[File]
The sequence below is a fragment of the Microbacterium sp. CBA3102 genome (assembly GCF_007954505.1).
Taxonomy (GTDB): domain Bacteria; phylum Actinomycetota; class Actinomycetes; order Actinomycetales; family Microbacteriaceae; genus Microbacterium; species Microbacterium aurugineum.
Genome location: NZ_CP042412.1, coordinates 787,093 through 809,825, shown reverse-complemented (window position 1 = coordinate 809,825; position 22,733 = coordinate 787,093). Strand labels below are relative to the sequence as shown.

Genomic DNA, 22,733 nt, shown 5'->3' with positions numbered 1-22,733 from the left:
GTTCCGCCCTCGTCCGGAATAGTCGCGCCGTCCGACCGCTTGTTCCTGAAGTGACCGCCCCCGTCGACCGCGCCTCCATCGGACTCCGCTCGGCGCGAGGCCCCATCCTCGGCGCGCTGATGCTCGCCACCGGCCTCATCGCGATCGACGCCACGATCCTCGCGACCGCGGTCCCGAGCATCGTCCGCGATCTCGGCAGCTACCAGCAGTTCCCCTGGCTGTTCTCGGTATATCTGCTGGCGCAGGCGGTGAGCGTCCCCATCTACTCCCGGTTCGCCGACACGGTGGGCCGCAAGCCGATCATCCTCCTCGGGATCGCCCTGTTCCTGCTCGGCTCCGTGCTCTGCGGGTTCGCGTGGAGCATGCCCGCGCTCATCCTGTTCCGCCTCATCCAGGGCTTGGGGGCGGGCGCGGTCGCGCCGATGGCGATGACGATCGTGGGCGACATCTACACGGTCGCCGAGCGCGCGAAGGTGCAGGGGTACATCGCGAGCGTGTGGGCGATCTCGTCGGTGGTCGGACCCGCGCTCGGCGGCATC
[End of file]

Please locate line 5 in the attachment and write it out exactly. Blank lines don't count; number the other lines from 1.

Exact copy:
GTTCCGCCCTCGTCCGGAATAGTCGCGCCGTCCGACCGCTTGTTCCTGAAGTGACCGCCCCCGTCGACCGCGCCTCCATCGGACTCCGCTCGGCGCGAGGCCCCATCCTCGGCGCGCTGATGCTCGCCACCGGCCTCATCGCGATCGACGCCACGATCCTCGCGACCGCGGTCCCGAGCATCGTCCGCGATCTCGGCAGCTACCAGCAGTTCCCCTGGCTGTTCTCGGTATATCTGCTGGCGCAGGCGGTGAGCGTCCCCATCTACTCCCGGTTCGCCGACACGGTGGGCCGCAAGCCGATCATCCTCCTCGGGATCGCCCTGTTCCTGCTCGGCTCCGTGCTCTGCGGGTTCGCGTGGAGCATGCCCGCGCTCATCCTGTTCCGCCTCATCCAGGGCTTGGGGGCGGGCGCGGTCGCGCCGATGGCGATGACGATCGTGGGCGACATCTACACGGTCGCCGAGCGCGCGAAGGTGCAGGGGTACATCGCGAGCGTGTGGGCGATCTCGTCGGTGGTCGGACCCGCGCTCGGCGGCATC